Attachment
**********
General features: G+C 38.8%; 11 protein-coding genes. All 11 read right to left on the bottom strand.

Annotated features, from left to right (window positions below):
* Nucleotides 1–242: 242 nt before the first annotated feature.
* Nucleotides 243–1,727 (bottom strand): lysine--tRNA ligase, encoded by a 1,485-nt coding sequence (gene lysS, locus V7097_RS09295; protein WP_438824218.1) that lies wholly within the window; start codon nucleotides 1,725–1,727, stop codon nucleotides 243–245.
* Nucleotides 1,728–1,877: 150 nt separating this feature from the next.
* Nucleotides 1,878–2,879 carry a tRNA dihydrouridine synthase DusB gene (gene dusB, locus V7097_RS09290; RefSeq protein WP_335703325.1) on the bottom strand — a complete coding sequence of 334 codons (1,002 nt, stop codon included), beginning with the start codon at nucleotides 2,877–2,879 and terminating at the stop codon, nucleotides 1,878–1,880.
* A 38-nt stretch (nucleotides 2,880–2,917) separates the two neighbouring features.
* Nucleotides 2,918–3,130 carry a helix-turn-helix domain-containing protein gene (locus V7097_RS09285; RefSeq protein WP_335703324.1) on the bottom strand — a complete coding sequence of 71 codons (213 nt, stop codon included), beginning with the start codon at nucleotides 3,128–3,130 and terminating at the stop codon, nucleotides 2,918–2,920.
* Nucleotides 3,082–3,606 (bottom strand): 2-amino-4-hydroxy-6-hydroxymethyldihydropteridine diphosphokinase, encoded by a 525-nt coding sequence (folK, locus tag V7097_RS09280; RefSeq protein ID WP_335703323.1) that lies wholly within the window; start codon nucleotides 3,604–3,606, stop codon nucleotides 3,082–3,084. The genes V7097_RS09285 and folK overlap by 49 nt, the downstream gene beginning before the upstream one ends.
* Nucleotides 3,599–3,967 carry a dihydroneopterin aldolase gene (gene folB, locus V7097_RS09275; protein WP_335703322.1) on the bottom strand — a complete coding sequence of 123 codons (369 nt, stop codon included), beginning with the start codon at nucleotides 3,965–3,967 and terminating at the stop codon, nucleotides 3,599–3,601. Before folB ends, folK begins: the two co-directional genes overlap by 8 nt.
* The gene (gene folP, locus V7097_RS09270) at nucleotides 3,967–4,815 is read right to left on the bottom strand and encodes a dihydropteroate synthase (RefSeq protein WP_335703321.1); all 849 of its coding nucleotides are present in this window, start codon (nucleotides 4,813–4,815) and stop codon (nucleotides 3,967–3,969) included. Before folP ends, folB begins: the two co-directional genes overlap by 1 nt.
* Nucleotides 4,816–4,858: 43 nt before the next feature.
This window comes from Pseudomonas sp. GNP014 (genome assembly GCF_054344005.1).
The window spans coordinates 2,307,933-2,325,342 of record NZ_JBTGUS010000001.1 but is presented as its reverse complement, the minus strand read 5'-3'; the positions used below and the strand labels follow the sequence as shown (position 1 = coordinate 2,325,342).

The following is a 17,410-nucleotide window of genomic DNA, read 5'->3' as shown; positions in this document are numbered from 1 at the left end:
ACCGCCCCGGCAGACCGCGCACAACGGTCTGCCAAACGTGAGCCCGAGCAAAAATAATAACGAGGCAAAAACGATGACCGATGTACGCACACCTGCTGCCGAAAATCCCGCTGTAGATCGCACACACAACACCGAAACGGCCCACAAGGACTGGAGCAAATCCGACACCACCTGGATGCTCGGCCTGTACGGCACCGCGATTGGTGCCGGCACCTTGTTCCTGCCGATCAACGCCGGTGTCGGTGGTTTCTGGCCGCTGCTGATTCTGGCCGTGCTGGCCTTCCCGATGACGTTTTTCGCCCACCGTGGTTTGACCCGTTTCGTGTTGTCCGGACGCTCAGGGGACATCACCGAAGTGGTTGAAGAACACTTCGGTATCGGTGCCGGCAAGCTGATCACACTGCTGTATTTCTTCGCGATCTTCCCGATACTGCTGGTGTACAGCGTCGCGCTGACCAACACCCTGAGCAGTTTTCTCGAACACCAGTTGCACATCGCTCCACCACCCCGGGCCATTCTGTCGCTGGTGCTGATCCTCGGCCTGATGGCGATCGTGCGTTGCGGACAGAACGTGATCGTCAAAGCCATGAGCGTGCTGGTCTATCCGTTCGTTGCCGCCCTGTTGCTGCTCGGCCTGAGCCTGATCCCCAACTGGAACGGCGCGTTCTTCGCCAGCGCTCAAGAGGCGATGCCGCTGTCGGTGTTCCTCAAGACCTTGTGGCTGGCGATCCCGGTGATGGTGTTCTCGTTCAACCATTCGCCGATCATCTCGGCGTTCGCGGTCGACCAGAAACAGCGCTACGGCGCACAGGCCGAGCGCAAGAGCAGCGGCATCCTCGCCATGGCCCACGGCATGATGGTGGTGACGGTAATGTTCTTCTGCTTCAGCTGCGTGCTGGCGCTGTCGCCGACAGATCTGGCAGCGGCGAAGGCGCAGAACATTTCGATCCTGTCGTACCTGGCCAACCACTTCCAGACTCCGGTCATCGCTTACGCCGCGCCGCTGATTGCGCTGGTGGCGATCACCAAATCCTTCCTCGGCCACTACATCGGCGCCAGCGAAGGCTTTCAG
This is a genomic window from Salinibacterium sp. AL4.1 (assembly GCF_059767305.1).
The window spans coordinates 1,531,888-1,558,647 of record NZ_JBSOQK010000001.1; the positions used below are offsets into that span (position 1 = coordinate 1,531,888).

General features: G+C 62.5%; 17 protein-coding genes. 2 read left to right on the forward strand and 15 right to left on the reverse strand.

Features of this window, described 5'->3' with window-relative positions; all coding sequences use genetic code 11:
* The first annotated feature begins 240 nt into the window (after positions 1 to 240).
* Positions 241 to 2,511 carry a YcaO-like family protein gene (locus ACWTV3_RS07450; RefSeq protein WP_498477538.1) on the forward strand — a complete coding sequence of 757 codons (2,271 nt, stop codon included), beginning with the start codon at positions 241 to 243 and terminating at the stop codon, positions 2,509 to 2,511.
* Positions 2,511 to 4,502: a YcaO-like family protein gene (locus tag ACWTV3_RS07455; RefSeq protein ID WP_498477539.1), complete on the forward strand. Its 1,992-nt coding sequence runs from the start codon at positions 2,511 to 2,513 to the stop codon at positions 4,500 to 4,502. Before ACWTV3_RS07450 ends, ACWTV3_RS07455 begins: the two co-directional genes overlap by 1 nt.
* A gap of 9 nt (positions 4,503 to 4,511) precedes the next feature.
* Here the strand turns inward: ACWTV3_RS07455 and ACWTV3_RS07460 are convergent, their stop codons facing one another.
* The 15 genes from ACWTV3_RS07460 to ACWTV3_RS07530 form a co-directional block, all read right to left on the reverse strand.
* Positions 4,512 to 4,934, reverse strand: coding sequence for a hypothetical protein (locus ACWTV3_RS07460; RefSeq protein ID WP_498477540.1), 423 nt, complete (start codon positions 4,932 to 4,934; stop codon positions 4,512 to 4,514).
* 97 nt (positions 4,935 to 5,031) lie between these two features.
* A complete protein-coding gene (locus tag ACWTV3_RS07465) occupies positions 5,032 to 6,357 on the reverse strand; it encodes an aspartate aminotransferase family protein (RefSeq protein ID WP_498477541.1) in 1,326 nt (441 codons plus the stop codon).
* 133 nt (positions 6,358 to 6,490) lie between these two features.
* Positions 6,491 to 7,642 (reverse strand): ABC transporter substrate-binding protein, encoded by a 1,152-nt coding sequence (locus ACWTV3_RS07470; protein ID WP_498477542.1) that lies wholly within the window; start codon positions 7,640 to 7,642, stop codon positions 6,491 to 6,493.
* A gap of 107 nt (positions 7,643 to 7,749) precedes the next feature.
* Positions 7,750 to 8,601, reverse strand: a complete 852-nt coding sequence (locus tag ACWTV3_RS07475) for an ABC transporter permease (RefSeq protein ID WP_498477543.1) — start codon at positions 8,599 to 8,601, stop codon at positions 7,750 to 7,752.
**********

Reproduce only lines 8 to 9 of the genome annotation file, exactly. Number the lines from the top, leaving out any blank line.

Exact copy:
* Nucleotides 2,918–3,130 carry a helix-turn-helix domain-containing protein gene (locus V7097_RS09285; RefSeq protein WP_335703324.1) on the bottom strand — a complete coding sequence of 71 codons (213 nt, stop codon included), beginning with the start codon at nucleotides 3,128–3,130 and terminating at the stop codon, nucleotides 2,918–2,920.
* Nucleotides 3,082–3,606 (bottom strand): 2-amino-4-hydroxy-6-hydroxymethyldihydropteridine diphosphokinase, encoded by a 525-nt coding sequence (folK, locus tag V7097_RS09280; RefSeq protein ID WP_335703323.1) that lies wholly within the window; start codon nucleotides 3,604–3,606, stop codon nucleotides 3,082–3,084. The genes V7097_RS09285 and folK overlap by 49 nt, the downstream gene beginning before the upstream one ends.